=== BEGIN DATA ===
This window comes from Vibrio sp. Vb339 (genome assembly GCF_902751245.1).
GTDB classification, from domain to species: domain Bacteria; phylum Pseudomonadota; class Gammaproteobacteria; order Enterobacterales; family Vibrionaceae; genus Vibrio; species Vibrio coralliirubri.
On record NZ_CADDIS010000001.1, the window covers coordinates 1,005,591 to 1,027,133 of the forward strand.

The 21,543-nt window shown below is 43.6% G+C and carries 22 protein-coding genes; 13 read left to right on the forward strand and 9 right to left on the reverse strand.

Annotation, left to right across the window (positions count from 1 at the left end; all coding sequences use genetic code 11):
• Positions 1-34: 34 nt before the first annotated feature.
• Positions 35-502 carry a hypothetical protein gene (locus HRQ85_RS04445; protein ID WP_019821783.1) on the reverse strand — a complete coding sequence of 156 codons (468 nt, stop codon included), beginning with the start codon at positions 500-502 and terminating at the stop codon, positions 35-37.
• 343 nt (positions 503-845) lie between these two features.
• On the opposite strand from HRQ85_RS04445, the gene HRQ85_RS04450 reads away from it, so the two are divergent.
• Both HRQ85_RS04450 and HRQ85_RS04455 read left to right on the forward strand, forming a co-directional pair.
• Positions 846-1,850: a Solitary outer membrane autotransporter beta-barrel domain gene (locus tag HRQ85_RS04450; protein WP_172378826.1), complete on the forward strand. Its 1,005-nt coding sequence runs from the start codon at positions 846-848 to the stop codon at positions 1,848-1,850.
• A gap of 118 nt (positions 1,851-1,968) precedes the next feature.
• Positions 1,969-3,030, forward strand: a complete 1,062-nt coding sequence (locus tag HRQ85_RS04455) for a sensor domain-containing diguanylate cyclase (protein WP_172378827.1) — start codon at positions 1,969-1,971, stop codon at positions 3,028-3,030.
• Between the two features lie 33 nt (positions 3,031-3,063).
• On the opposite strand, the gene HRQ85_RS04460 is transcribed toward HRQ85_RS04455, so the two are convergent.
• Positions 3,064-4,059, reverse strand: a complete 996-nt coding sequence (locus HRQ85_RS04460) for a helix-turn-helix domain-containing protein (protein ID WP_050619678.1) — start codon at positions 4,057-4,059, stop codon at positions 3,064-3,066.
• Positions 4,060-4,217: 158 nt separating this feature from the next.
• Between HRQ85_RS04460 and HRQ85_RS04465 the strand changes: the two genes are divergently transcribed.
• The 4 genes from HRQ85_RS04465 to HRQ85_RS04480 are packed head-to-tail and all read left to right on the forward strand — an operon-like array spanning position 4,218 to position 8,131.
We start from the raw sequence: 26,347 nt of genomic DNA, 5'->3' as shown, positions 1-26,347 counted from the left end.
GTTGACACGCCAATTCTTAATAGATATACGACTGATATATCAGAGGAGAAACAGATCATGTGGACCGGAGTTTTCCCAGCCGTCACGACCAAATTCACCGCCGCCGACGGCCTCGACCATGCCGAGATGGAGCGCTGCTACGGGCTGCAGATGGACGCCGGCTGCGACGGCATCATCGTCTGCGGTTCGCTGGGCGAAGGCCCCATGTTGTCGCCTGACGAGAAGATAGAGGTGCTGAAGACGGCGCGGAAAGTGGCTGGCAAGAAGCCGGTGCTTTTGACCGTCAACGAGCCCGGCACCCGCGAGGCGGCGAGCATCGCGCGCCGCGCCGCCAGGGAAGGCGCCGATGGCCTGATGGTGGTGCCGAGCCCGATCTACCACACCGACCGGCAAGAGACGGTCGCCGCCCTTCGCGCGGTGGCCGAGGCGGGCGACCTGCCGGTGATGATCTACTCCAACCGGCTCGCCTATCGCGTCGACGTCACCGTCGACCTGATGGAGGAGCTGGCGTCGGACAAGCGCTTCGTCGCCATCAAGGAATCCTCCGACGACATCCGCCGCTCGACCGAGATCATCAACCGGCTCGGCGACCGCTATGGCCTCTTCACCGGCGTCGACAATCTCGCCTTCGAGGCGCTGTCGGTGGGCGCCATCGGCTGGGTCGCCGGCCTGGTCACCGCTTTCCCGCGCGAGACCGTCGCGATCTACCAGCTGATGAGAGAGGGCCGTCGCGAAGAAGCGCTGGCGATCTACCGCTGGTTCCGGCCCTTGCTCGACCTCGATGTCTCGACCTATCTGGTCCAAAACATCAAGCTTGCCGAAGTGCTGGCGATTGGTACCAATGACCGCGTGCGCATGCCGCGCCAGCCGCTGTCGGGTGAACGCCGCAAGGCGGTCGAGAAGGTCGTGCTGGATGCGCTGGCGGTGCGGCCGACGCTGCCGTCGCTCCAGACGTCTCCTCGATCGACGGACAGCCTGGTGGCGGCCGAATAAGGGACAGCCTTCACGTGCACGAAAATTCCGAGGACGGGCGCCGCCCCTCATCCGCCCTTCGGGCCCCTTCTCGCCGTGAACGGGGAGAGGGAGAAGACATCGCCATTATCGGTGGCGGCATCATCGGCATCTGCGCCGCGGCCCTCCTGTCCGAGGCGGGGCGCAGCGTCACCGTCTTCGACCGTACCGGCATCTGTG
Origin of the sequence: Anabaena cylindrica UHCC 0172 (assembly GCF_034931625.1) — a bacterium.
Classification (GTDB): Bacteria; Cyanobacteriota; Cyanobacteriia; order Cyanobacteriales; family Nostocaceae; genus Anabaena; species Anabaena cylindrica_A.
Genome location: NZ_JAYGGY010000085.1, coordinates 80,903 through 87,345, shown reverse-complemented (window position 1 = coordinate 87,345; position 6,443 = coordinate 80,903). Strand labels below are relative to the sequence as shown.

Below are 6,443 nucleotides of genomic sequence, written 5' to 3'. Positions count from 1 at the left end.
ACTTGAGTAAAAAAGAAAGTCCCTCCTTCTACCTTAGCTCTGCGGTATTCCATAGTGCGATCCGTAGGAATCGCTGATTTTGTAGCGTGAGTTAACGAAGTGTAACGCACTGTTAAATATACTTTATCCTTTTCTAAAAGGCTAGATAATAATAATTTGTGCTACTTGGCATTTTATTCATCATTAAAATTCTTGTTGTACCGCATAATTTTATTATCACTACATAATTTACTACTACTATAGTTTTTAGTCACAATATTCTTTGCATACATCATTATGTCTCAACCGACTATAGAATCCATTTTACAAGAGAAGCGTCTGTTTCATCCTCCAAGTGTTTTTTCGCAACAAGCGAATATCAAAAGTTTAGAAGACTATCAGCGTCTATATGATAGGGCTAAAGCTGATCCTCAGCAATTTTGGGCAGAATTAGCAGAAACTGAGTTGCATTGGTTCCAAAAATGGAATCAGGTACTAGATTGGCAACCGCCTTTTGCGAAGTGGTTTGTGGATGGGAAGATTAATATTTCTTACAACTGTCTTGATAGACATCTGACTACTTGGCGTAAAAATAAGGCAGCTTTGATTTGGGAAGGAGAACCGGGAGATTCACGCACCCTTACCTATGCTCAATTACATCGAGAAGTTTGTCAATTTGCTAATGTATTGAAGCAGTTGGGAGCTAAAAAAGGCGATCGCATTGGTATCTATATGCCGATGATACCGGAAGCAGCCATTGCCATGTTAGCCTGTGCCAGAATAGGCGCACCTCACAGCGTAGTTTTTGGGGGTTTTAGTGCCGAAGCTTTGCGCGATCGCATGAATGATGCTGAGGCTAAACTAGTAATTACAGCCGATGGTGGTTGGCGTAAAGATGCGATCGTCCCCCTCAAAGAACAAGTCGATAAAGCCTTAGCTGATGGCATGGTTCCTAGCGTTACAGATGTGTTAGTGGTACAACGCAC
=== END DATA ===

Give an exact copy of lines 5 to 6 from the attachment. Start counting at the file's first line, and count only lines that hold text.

Annotation, left to right across the window (positions count from 1 at the left end; all coding sequences use genetic code 11):
• Positions 1-34: 34 nt before the first annotated feature.